Interview: Jonny Craig on life after rehab and staying sober

June 14, 2012 by Matthew Colwell

Interview: Jonny Craig on life after rehab and staying sober

After a long battle with drug use and a slew of other mishaps over the years, AP 288 cover star Jonny Craig went to rehab earlier this year and is now back on stage and re-entering the real world. We had the chance to catch up with Jonny to talk about how he's feeling about his performances, his continued sobriety, moving out on his own and making new music again. Be sure to get the full backstory by picking up AP 288 here.

Interview: Matthew Colwell

So you’ve hit the stage a couple of times now and the turnouts have been great with a lot of positive support. How have you felt about your performances?

At first it was a little rough. I just didn’t know how to take it and then that Chain Reaction show—it was like the third one in—was just really good to see a lot of people’s reaction to me being sober and saying that I’m sober. It felt good. From there, I had more shows after that and they were good. The audience is still there and I still love doing it, so it’s not really much of a change for me. It just took a little bit to get into it being sober and stuff.

How do you feel about your voice now? Do you feel you're singing better now?

It was a little hard to tell. At the first two shows, my voice sounded fine. Then it kind of went out a little bit, but that’s because I also haven’t practiced and haven’t been singing in a while, so I didn’t really focus on it too hard—on changing or not being changed yet. I haven’t been able to really gauge that, you could say. I just went with it and at these last two shows I could tell my voice was getting a little stronger, so I think the problem was just that I hadn’t sang in a while and that’s why I felt a little off about it.

How has interacting with fans after the shows been?

They’re all super happy for me and want me to sign the magazine cover and told me it was a great read. They’re stoked and that makes me stoked. I’m definitely feeling it. A lot of kids have really gone out of their way to say [they’re happy for me].

I saw you’ve moved to L.A. officially. What’s the situation there?

Yeah, I was out here for rehab and then the sober living was in Santa Monica, so I’ve pretty much been in the LA area for almost three months now. I’m actually getting a place this week; I’ll be moving into a two bedroom down in Hollywood. Right now I’m just staying with my DJ and his parents. During the last week of sober living we came over here every day of the week and was kind of feeling it out to see if it would be alright for me to stay here and how I’d feel about it. It was fine and I’ve been here now for almost three weeks and we’re out of here this week. It’s been good and hopefully my new apartment will prove to be a good idea.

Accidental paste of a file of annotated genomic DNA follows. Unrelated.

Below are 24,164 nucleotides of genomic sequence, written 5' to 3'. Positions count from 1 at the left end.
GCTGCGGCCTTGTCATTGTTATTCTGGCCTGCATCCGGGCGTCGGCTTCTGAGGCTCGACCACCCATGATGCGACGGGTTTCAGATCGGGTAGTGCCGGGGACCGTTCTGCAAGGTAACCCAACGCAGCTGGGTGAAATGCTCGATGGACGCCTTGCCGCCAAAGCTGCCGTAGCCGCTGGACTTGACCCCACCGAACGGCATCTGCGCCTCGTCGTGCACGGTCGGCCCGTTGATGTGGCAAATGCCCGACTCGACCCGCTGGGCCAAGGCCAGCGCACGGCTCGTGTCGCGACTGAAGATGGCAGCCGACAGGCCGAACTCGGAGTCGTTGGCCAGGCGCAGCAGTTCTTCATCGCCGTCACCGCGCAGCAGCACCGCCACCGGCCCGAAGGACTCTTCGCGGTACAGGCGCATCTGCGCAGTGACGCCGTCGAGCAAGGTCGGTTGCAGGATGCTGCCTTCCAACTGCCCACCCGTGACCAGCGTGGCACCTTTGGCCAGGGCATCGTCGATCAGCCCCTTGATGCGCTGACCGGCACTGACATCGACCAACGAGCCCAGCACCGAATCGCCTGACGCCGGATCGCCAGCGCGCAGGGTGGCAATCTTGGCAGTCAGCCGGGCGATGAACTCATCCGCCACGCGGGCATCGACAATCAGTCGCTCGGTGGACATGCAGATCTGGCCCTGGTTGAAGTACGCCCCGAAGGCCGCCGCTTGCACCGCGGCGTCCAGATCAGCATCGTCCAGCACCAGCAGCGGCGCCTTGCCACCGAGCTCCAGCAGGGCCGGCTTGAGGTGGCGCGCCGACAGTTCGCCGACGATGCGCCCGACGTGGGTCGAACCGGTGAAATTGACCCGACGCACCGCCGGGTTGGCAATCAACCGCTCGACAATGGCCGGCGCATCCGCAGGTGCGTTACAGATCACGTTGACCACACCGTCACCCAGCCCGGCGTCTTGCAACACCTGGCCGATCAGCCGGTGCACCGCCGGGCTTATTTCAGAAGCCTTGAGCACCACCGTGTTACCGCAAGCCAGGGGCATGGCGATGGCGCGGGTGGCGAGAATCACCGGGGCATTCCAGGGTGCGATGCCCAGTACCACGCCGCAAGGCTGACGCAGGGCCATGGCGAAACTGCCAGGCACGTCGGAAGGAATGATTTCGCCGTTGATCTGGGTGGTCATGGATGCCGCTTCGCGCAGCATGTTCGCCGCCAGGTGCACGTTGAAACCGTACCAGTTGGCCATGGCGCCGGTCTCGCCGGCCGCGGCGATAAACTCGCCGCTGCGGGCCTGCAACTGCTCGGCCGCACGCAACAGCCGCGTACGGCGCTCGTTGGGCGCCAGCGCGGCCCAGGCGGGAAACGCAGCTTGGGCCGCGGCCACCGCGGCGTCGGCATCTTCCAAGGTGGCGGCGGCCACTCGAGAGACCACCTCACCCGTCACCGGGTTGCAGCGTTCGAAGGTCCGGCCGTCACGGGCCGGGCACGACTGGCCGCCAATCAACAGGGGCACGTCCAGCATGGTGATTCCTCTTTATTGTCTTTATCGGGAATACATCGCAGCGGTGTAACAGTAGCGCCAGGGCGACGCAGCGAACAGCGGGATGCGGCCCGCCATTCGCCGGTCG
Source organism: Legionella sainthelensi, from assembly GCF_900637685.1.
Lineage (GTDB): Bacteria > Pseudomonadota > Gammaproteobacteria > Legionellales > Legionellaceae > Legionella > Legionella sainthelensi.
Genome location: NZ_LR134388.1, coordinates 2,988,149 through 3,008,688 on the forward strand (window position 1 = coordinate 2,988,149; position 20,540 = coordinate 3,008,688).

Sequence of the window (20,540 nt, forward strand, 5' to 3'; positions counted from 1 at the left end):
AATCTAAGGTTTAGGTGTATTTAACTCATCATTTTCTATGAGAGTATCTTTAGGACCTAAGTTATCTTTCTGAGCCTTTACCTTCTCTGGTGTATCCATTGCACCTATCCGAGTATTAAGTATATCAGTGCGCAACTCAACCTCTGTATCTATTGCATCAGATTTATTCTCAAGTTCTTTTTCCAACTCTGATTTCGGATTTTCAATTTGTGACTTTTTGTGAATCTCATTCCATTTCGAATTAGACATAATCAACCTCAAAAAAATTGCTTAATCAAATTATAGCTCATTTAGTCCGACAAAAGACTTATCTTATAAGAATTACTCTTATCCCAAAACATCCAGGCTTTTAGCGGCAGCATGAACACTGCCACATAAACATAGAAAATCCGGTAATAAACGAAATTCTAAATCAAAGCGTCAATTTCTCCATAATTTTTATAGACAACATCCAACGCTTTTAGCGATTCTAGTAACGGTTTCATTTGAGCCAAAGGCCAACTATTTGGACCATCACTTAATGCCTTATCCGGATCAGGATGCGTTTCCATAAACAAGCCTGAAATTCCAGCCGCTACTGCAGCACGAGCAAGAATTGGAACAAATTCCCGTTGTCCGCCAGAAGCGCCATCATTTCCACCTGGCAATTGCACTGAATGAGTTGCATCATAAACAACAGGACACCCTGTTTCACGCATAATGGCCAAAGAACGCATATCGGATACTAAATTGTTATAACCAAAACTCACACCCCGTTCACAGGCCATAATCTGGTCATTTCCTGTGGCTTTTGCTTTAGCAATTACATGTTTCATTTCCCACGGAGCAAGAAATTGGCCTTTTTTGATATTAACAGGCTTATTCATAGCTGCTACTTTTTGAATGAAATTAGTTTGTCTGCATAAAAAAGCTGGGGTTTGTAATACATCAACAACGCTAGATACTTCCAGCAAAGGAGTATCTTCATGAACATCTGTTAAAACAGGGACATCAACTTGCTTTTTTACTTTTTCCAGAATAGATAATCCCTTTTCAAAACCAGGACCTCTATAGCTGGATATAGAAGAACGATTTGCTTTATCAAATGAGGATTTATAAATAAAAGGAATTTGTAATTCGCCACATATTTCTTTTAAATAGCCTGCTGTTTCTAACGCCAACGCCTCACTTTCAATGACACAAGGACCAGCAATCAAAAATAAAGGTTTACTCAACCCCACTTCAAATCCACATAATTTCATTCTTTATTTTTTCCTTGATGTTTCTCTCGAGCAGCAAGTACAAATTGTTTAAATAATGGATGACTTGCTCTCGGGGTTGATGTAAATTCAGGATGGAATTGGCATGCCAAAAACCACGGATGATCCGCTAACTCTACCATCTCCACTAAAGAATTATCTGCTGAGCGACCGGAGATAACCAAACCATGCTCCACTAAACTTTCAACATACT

You are out into the real world now and performing and doing day-to-day things again, so how are you keeping yourself headed in the right direction? What steps are you taking to readjust and stay on this path?

It’s tough a little bit. I came out and I was super positive about it and I was like, “I got this.” Two weeks passed and it was just sitting around typing and waiting to play shows. It wasn’t as bad as I thought it would be. I don’t sit here and just think about getting high all the time every day. I have things that I do daily that keep my mind off that. Where I’m staying right now I have a pool and I just come outside and listen to music and go swimming and call someone up and hang out with them.

It’s a lot different for me now adjusting and doing stuff in life when I’m not high. Yeah, of course I’d probably go swimming high and hang out with people, but I wouldn’t make an honest effort in making those plans happen.

That’s awesome you’re still so focused on a better future and finding yourself.

Yeah, and obviously I’m struggling. I still have meetings and stuff. I don’t go to as many meetings as when I was in the sober living and rehab, but I definitely when I feel that urge or struggle, I definitely just go. Even if I’m not listening [to the meeting], I feel safe there. I don’t have to worry about someone being like, “Oh yeah, I’m feeling the same way you are. Let’s go get high.”

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